Welcome to the Smart Set. Every morning we bring you the gossip coverage, filtered. Today: Beyoncé's very public intimate thank you to Michelle Obama, Michael Ovitz gets snubbed by an X17 captions writer, and Joss Whedon is still tinkering with The Avengers.
Beyoncé says she always wanted a way to thank Michelle Obama for being a good role model, so she wrote a note to the First Lady and posted a photo of it online. Don't let the aggressively loopy handwriting fool you: this is a shrewd move by Beyoncé. She's doubling her thank you note value. Never underestimate the viral appeal of the human touch.
Courtney Love's already shaky-seeming claim that Dave Grohl once hit on Frances Bean Cobain was officially vaporized yesterday when her 19-year-old daughter emailed a cutting and perfectly devastating 48-word statement on her mother's Twitter tomfoolery to members of the media. Writes Cobain:
While I'm generally silent on the affairs of my biological mother, her recent tirade has taken a gross turn. I have never been approached by Dave Grohl in more than a platonic way. I'm in a monogamous relationship and very happy.
Twitter should ban my mother.
That will always be the dream. [Page Six]
Busy day on the Scarlett Johannson front: She finally admitted she and Sean Penn were in fact dating last year when they were spotted aggressively canoodling during the White House Correspondents Association dinner. ("We spent time together, yeah," she tells Vogue. "I never put a title on it, really, but we were seeing each other.") Also, in the same interview, she described her 2010 divorce from Ryan Reynolds as "horrible" and "comically amiable," which sounds pretty horrible, from a getting-on-with-your-life standpoint. The good news is, she also seems to like her new crisply named ad executive fella Nate Naylor, even though he's a mere civilian, and is just getting his first taste of Famous Person Life. "It must be very strange for him," she says. "It's an adjustment - I mean, it's got to be an adjustment for him way more than it was for me at nineteen. But he’s really remarkably good about it.” To be fair, everyone seems good with the press once you've dated Sean Penn. [Us Weekly]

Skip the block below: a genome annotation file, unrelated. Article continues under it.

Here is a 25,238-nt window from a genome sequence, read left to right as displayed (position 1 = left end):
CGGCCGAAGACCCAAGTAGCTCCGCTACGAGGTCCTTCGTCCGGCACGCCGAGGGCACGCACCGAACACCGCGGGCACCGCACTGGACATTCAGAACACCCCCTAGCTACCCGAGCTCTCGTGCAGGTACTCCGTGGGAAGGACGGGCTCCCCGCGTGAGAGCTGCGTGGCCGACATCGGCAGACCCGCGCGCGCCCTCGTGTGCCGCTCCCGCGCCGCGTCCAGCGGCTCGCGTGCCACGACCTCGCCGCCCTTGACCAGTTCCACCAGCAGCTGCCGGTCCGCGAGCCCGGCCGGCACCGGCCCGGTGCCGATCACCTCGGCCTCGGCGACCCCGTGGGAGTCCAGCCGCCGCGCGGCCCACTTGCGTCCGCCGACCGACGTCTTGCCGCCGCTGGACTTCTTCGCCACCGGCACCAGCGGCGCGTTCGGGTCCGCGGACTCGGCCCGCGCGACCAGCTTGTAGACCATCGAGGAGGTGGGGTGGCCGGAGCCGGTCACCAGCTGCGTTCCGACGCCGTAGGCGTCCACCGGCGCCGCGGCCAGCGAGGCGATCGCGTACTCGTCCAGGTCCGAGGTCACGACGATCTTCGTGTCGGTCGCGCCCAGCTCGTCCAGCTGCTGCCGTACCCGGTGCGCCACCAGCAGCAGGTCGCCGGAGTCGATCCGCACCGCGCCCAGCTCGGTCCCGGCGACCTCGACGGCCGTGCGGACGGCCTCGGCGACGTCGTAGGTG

Did the squares at the National Press Club censor, bury, or otherwise try to deliberately hide a poster that read “I was there, I remember, I inhaled” from a new exhibit devoted to rock photographer Tom Gundelfinger O'Neal's that opened on Wednesday night? Rick Pullen, a sponsor of the exhibit, says yes. Club president Theresa Werner says no, explaining the poster was taken down because it wasn't submitted for the club's review before it went up."They didn’t follow the rules,” she explains, adding “we put things up and take them down all the time.” [The Reliable Source]
The Avengers opens May 4, which apparently didn't stop director Joss Whedon from shooting a new scene with Robert Downey, Jr. last night. That seems like a pretty tight turnaround, and a sign that the picture might not be playing, though publicist Amy Pfister tweeted last night that anyone surprised by reshoots three weeks before a movie ships to theaters "has obviously never worked for Michael Mann." We kid Michael Mann. [Vulture]
Photo agency X17 is shopping shots of Jimmy Choo co-founder Tamara Mellon and an unidentified "lucky guy" in an orange bathing suit goofing around and engaging in unsafe horse play on a yacht off St. Barth. As it turns out, the lucky guy is Michael Ovitz, who never used to go unidentified in photos, because he was Michael Ovitz, dammit. Oh well. At least he looks happy. Yacht life suits him. [Deadline]
Politico's Mike Allen was inducted into the Virginia Communications Hall of Fame in Richmond last night. From now on, everyone should refer to him as Hall of Famer Mike Allen. [Politico]
This article is from the archive of our partner The Wire.
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